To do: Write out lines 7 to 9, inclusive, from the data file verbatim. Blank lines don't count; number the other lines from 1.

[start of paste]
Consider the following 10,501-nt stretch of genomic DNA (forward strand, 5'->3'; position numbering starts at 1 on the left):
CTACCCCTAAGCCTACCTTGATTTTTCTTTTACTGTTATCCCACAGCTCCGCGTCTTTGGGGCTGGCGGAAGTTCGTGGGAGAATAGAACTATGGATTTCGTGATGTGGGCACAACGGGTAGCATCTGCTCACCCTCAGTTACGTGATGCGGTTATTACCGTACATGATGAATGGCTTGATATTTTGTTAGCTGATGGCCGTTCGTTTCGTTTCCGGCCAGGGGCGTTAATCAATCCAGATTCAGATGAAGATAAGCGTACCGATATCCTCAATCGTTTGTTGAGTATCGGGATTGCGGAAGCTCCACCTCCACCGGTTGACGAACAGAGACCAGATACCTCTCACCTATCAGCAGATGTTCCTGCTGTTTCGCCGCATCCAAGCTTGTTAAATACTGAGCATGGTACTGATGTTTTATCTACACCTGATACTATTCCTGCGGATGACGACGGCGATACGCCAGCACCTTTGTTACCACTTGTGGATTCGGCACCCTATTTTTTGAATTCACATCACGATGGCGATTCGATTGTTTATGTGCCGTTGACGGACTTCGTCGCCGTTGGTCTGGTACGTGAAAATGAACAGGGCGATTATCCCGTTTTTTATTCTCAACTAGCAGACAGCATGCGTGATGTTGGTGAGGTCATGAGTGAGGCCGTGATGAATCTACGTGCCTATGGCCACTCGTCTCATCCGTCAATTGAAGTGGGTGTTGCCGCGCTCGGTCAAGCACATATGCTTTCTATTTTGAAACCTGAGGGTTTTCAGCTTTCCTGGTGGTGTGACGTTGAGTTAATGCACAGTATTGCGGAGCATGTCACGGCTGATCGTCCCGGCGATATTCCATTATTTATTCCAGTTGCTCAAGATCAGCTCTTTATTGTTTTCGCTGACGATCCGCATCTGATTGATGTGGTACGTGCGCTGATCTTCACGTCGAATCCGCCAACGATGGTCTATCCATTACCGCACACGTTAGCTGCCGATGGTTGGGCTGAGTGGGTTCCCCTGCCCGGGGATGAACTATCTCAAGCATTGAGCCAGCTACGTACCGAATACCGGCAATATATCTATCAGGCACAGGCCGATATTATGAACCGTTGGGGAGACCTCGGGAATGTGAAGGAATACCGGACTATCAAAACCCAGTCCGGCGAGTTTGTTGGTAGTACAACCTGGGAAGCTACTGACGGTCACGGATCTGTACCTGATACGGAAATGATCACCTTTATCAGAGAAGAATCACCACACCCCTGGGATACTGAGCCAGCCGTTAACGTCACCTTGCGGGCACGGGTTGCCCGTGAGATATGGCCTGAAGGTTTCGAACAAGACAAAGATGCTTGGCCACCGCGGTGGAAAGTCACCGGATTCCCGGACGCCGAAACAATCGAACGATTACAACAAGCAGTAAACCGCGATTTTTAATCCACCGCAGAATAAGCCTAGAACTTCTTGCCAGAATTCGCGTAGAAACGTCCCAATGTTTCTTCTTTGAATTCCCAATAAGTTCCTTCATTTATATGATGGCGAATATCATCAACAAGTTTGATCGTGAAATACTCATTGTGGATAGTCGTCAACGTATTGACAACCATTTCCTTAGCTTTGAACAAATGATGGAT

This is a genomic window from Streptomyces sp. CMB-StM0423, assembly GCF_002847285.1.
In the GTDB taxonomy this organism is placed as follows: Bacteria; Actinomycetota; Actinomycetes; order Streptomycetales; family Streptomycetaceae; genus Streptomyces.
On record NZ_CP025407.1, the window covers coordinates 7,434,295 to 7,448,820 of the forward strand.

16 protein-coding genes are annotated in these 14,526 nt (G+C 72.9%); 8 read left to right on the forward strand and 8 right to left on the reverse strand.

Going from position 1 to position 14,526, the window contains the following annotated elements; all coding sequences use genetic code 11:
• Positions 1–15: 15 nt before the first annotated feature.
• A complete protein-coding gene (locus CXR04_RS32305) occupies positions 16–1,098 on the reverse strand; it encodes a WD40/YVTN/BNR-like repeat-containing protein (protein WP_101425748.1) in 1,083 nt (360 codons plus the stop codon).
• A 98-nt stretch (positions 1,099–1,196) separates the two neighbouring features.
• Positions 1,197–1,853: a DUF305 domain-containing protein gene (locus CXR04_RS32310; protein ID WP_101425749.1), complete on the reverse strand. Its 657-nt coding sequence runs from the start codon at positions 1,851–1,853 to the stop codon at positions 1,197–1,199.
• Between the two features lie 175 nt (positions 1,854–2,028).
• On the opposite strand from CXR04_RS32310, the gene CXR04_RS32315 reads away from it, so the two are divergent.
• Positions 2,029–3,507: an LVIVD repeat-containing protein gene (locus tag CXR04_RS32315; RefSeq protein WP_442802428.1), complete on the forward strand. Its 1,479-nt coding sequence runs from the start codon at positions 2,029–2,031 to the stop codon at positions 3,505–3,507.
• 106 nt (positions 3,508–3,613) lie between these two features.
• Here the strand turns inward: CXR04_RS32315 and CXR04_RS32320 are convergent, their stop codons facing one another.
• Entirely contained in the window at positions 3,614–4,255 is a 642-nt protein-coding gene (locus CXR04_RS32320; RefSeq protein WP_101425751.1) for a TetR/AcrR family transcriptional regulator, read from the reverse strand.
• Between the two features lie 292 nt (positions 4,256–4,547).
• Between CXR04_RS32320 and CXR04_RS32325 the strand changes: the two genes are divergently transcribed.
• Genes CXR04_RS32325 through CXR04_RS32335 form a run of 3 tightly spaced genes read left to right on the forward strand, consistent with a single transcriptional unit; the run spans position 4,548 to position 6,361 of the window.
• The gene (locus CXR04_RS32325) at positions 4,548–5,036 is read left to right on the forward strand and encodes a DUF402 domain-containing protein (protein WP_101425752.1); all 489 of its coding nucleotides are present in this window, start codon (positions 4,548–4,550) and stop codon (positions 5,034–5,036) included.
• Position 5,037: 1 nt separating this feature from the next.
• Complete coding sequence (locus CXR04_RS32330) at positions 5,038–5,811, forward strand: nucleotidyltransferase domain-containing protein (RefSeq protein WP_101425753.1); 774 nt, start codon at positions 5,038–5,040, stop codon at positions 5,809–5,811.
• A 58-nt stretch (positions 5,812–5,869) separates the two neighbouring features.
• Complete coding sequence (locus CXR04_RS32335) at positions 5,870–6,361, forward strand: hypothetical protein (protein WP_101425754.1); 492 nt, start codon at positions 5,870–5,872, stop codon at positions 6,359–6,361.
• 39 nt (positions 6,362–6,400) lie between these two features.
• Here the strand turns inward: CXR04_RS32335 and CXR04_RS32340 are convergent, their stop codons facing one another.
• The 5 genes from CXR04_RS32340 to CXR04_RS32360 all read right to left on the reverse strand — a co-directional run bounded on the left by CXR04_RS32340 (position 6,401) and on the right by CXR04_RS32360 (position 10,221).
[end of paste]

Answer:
Going from position 1 to position 14,526, the window contains the following annotated elements; all coding sequences use genetic code 11:
• Positions 1–15: 15 nt before the first annotated feature.
• A complete protein-coding gene (locus CXR04_RS32305) occupies positions 16–1,098 on the reverse strand; it encodes a WD40/YVTN/BNR-like repeat-containing protein (protein WP_101425748.1) in 1,083 nt (360 codons plus the stop codon).